It was a pretty relaxing day. It almost feels as if I'm home. Since Rob doesn't charge anything to stay here, a couple of other hikers and I cleaned the place up a little. We vacuumed, swept, dusted and shined, to let Rob know that we appreciated everything he does for us hikers. This will be one of the hardest places to leave, because Rob really does make people feel at home when they stay here. Right now, we're about to go wash the van that he hauls all us hikers around in.
Williamstown, MA - Dalton, MA
The speed record for the 23-mile slack-pack from The Birdcage is 4 hours and 38 minutes. It seemed like a lofty goal for myself, but I wanted to try and beat it. Needless to say, the 23 miles went by quickly, but not as quickly as the record. I was 42 minutes behind the record time, for a total hiking time of 5 hours and 20 minutes. I still felt pretty good about that time. One of the best things about being done so early, was that I had plenty of time to hang out and get some phone calls taken care of. During the afternoon, someone put on a documentary about the AT, and it's the first time since my decision to not go all the way, that I've felt really bummed about not being able to finish the trail. Seeing the feeling of excitement and accomplishment and all the other emotions that come with summiting Katahdin, it made me feel as if I was missing out. My goal is to get to Gorham, NH, before leaving the trail. To be only 298 miles from the end of the trail seems really disappointing to me. I'm really glad that I stayed on the trail. I love it out here, but I really want to see Katahdin, and to have come all this way and be so close is aggravating. My brother wants to hike the trail two summers from now and if there is any way I can do it, I want to hike from Georgia to Maine with him. I wish I could be out here all the time. The sense of community among the hikers is amazing and the people along the way that open up their homes, or offer their time or money to help out the hikers, has really made the trail for me. It's amazing to see the generosity that people have for hikers, even when we look and smell like we just came out of a dumpster. The generosity and support that 2-Step and I have received over the course of our journey has been overwhelming, and I truly thank every single trail angel along the way. I wish I could do for you what you did for us. Now I'm getting all sentimental thinking about having to leave the trail, but back to the day I started writing about. Because I didn't beat the record time, I volunteered my hair for a Birdcage mohawk. It felt good to have short hair, it's been hot for a while now and I don't know why I didn't think about trimming my hair earlier. As sentimental as I got watching the documentary, I still enjoyed my afternoon with the other hikers and Rob the Birdman.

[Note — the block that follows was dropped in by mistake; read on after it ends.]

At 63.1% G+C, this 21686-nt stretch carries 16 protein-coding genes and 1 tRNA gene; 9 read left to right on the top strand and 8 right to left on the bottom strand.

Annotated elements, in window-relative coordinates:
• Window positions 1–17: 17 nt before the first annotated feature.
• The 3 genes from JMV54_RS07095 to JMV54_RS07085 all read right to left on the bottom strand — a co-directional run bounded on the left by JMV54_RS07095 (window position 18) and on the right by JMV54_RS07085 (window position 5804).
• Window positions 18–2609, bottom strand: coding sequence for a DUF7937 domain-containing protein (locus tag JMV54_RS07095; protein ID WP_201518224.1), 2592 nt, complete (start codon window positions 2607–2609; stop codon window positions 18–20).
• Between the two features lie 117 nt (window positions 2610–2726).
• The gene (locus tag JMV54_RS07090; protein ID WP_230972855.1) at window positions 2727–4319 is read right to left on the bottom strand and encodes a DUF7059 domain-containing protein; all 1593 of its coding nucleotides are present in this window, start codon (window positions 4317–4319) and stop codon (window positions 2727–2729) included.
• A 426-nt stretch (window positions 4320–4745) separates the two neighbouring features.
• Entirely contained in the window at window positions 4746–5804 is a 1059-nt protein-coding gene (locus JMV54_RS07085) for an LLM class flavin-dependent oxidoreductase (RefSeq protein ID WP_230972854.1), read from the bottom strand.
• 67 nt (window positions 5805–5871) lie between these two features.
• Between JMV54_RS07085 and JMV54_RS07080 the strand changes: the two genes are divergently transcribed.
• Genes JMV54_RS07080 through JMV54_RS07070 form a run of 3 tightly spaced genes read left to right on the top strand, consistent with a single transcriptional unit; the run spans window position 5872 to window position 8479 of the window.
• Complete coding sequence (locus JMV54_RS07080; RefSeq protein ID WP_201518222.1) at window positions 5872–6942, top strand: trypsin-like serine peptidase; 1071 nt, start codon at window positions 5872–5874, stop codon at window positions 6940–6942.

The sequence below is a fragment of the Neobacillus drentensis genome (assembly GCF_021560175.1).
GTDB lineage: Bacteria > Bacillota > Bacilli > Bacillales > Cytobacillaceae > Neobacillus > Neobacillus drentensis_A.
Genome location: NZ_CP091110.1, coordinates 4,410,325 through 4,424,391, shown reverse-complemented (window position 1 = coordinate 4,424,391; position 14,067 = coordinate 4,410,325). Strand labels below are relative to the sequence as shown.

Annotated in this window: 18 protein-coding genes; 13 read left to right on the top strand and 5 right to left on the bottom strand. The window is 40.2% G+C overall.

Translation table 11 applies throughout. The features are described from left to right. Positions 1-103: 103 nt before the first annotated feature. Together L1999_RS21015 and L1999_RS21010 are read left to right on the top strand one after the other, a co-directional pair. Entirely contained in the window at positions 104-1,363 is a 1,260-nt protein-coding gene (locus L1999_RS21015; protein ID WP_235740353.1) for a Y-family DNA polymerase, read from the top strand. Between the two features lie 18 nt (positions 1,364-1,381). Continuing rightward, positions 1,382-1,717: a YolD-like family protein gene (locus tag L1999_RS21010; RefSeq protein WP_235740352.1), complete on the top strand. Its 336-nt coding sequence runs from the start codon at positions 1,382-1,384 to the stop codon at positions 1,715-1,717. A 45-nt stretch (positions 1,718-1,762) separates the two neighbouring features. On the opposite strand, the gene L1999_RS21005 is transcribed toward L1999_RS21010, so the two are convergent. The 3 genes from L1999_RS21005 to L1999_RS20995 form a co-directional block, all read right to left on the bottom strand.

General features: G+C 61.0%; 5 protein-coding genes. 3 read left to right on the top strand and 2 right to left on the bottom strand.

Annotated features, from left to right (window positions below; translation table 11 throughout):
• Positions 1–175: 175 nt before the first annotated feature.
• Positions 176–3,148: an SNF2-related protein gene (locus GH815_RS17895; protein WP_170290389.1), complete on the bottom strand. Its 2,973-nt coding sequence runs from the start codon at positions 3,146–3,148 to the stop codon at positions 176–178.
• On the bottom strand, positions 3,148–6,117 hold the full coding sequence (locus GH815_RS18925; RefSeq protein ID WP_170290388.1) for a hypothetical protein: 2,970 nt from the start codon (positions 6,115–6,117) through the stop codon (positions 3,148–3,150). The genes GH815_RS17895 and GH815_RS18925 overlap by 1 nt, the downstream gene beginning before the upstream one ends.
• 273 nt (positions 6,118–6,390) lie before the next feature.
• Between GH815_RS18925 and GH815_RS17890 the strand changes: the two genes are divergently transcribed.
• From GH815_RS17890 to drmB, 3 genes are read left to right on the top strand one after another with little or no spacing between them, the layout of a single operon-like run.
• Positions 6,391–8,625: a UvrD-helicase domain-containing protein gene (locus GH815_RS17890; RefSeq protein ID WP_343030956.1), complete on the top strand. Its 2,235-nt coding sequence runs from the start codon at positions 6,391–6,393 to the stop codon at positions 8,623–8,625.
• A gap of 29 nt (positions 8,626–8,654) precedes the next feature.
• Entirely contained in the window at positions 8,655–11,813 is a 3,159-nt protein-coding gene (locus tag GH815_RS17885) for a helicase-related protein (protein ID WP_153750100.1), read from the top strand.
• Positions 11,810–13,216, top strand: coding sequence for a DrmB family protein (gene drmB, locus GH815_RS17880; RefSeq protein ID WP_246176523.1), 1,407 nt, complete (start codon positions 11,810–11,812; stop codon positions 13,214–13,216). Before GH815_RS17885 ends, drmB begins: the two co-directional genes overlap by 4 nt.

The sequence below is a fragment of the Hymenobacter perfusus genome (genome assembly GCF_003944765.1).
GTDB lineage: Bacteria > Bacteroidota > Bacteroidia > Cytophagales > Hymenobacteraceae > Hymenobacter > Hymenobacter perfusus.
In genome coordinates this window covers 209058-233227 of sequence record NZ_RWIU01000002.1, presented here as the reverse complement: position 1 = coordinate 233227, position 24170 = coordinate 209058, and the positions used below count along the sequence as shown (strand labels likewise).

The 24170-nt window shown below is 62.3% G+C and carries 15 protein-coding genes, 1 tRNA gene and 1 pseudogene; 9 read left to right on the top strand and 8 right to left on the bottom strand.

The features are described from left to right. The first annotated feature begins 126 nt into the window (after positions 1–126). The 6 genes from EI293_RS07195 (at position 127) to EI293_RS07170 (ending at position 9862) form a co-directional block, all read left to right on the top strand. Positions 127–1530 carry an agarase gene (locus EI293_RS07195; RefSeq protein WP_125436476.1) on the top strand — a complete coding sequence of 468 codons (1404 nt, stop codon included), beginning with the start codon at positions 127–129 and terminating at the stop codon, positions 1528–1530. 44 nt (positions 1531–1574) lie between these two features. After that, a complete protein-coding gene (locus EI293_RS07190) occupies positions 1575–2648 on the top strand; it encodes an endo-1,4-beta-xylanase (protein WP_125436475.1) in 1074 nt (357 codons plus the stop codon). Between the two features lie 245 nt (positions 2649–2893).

Upper Goose Pond Cabin - Dalton, MA
Yesterday was probably the most relaxing zero I've ever taken. I didn't have to run around town taking care of errands. I didn't walk all over the place, looking for things to eat or things I need. When I get to town, I just want to lounge around the hotel room and do nothing. That never happens. I got to do that at the cabin and it was awesome. Today I was ready to keep moving and the terrain profile looked pretty mellow. I got my blueberry pancakes and coffee, packed my bag, and was off to The Birdcage. Tall Oaf and I were hiking together and made good time to the Cookie Lady's Place. You can pick blueberries for two dollars a pound and they had cold sodas, fresh hard-boiled eggs, and ice cream. We took a long lunch break, since we only had nine miles until we got to town. After lunch, we took off at a good pace and made it to town by 5PM. All we had heard about Dalton was stay at The Birdcage and that was our only plan. All we knew was that we could take a shower, do our laundry, and we would get a change of clothes until the laundry was done; and all of this was free. When we walked through the door, I was greeted by Bootleg, a South-bounder, who was getting ready to get a haircut, and I was immediately offered a beer. For some reason, it has become a tradition, for people who are so inclined, to get a mohawk while staying at The Birdcage. I have been seeing people heading south on the trail with mohawks for a couple weeks, and I was about to see someone get theirs, not even 20 minutes after getting to The Birdcage. I didn't stay up too late, because I want to slack-pack 23 miles tomorrow.